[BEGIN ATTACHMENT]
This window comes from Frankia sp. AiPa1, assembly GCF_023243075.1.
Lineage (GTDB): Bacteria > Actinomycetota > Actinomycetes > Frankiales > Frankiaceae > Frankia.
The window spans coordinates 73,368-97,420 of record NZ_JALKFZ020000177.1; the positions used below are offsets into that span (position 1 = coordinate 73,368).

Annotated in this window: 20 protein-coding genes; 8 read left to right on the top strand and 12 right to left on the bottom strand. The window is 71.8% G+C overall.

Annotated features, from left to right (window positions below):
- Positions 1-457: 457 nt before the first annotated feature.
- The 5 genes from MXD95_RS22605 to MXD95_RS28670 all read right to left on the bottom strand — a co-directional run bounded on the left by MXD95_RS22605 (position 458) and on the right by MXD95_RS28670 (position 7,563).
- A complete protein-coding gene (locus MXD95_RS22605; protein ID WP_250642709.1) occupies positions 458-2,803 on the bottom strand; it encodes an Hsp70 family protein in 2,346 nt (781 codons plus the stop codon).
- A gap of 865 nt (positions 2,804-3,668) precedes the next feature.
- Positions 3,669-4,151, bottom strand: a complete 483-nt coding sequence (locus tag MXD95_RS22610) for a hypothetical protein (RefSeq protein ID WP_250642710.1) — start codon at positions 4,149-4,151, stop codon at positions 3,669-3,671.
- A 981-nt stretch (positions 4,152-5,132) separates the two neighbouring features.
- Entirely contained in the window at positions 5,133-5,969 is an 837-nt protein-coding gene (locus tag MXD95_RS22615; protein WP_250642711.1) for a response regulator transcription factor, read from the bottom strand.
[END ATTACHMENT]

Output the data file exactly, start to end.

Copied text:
This window comes from Frankia sp. AiPa1, assembly GCF_023243075.1.
Lineage (GTDB): Bacteria > Actinomycetota > Actinomycetes > Frankiales > Frankiaceae > Frankia.
The window spans coordinates 73,368-97,420 of record NZ_JALKFZ020000177.1; the positions used below are offsets into that span (position 1 = coordinate 73,368).

Annotated in this window: 20 protein-coding genes; 8 read left to right on the top strand and 12 right to left on the bottom strand. The window is 71.8% G+C overall.

Annotated features, from left to right (window positions below):
- Positions 1-457: 457 nt before the first annotated feature.
- The 5 genes from MXD95_RS22605 to MXD95_RS28670 all read right to left on the bottom strand — a co-directional run bounded on the left by MXD95_RS22605 (position 458) and on the right by MXD95_RS28670 (position 7,563).
- A complete protein-coding gene (locus MXD95_RS22605; protein ID WP_250642709.1) occupies positions 458-2,803 on the bottom strand; it encodes an Hsp70 family protein in 2,346 nt (781 codons plus the stop codon).
- A gap of 865 nt (positions 2,804-3,668) precedes the next feature.
- Positions 3,669-4,151, bottom strand: a complete 483-nt coding sequence (locus tag MXD95_RS22610) for a hypothetical protein (RefSeq protein ID WP_250642710.1) — start codon at positions 4,149-4,151, stop codon at positions 3,669-3,671.
- A 981-nt stretch (positions 4,152-5,132) separates the two neighbouring features.
- Entirely contained in the window at positions 5,133-5,969 is an 837-nt protein-coding gene (locus tag MXD95_RS22615; protein WP_250642711.1) for a response regulator transcription factor, read from the bottom strand.